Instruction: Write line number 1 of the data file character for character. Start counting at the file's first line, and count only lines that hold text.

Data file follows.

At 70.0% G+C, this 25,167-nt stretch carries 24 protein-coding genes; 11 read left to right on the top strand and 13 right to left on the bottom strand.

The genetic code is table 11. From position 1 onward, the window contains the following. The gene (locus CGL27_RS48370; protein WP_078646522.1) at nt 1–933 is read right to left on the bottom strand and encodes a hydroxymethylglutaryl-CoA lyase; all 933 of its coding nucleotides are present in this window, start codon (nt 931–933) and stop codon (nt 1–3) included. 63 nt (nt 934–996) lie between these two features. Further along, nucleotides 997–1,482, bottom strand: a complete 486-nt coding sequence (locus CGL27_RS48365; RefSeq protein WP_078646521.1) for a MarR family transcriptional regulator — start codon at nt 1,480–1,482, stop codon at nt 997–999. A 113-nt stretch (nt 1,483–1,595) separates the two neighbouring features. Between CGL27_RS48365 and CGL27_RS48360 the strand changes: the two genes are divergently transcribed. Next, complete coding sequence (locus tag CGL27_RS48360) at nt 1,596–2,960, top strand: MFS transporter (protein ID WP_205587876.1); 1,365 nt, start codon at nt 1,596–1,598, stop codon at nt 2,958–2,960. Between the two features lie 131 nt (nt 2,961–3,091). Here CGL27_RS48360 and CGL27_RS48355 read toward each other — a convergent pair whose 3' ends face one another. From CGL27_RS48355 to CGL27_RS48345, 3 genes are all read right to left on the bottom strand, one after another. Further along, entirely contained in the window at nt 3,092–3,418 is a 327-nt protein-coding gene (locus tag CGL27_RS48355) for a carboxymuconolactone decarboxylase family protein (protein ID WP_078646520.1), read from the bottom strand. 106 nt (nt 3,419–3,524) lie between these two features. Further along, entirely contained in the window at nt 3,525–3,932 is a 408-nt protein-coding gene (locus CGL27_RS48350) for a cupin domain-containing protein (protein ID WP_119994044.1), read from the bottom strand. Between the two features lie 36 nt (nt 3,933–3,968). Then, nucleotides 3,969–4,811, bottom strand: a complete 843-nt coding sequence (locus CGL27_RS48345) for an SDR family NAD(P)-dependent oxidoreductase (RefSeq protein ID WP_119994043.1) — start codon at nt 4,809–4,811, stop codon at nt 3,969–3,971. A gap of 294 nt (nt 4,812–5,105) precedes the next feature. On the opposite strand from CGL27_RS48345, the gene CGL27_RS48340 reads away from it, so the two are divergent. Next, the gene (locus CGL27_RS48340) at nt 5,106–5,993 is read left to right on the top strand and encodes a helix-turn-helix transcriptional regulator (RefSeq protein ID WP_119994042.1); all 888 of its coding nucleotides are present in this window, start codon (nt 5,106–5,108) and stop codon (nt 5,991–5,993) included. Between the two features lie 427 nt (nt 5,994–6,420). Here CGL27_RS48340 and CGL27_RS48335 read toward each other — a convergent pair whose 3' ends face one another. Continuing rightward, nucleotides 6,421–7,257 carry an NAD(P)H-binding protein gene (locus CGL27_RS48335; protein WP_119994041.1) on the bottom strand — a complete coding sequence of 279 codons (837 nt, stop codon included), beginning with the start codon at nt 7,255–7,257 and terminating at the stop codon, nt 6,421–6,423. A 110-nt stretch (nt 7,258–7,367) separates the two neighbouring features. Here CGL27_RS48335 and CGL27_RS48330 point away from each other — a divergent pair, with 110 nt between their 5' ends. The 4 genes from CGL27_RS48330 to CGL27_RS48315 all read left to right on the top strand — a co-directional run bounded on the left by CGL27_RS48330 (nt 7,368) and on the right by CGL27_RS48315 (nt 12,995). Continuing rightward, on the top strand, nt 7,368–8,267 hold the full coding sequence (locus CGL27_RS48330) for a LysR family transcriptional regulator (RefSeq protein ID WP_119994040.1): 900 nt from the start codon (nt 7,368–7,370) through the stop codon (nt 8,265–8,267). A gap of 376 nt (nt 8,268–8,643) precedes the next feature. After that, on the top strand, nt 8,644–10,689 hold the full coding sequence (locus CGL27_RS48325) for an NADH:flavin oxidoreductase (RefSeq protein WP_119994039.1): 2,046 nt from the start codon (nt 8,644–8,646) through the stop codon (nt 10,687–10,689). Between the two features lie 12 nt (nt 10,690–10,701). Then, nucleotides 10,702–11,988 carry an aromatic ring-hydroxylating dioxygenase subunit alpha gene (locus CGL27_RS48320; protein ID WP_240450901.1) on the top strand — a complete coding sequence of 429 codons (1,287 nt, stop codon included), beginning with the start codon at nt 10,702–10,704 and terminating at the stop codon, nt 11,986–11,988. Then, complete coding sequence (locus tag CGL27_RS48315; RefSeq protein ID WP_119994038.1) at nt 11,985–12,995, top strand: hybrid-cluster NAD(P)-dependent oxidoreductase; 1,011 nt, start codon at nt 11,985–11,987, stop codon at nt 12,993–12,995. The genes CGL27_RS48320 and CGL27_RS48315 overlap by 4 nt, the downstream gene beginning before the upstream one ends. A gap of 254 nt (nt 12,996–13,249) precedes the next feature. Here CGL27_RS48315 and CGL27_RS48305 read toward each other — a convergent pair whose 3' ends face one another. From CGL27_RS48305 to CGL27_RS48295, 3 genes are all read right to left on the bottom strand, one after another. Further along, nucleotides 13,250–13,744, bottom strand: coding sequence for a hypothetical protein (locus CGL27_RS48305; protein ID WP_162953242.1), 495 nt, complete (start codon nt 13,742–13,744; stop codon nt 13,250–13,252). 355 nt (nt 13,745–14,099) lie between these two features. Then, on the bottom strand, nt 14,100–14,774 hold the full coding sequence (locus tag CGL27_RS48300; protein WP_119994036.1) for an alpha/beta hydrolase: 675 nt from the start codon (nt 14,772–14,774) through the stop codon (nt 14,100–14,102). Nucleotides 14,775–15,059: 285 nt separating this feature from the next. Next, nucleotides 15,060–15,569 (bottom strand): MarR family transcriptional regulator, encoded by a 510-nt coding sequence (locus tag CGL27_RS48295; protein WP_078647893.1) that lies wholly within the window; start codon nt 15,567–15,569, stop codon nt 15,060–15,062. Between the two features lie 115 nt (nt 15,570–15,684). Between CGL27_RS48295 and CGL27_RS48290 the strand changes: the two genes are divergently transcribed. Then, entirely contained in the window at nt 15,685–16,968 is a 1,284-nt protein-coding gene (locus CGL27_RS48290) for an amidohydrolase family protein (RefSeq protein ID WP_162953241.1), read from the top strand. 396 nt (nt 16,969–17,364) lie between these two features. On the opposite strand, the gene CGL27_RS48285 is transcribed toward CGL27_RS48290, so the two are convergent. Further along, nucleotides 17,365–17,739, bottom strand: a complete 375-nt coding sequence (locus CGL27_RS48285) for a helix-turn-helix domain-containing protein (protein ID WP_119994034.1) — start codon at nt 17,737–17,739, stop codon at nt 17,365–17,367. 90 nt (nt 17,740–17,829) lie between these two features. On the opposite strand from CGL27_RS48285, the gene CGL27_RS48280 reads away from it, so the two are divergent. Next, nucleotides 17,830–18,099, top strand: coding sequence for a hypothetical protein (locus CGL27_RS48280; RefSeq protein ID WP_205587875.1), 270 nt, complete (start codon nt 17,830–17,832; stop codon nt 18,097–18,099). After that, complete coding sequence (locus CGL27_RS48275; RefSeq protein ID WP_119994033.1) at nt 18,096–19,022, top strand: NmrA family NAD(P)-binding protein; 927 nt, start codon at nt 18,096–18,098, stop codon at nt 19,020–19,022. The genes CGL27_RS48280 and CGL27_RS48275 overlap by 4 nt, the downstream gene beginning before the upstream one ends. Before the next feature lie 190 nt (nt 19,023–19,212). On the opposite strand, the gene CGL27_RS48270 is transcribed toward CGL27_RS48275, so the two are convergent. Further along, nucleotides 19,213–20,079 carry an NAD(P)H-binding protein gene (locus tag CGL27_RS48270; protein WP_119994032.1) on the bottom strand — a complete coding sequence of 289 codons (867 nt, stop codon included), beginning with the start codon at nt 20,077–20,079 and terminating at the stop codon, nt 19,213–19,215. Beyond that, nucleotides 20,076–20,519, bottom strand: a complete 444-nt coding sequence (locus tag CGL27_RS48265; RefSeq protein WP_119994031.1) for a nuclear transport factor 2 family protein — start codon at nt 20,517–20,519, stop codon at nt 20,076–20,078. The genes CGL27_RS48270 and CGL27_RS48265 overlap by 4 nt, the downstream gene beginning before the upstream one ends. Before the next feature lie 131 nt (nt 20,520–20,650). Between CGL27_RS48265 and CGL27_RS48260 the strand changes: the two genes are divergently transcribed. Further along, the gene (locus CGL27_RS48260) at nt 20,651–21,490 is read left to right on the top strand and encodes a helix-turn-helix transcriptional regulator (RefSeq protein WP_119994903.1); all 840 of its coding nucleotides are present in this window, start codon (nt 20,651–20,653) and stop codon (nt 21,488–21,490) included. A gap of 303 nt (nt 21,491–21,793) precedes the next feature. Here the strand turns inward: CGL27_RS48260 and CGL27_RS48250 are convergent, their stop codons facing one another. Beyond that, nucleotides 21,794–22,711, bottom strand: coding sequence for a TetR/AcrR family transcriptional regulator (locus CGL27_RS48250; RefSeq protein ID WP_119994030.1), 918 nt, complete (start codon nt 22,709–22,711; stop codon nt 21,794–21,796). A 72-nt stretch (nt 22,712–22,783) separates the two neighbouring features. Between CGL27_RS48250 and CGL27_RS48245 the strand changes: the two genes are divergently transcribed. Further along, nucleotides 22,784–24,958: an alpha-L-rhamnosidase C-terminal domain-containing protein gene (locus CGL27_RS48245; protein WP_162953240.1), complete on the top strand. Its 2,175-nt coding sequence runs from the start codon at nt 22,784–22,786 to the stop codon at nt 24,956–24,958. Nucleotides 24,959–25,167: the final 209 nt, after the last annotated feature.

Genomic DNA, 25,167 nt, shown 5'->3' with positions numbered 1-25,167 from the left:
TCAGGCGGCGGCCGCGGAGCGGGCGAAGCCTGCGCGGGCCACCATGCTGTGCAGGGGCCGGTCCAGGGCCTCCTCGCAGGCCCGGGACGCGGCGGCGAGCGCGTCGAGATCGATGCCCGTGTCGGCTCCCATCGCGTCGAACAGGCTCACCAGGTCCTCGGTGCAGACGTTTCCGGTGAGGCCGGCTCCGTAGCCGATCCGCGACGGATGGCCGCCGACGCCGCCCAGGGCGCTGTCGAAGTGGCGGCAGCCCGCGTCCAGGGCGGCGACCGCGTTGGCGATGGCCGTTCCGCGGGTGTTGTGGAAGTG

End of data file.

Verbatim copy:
At 70.0% G+C, this 25,167-nt stretch carries 24 protein-coding genes; 11 read left to right on the top strand and 13 right to left on the bottom strand.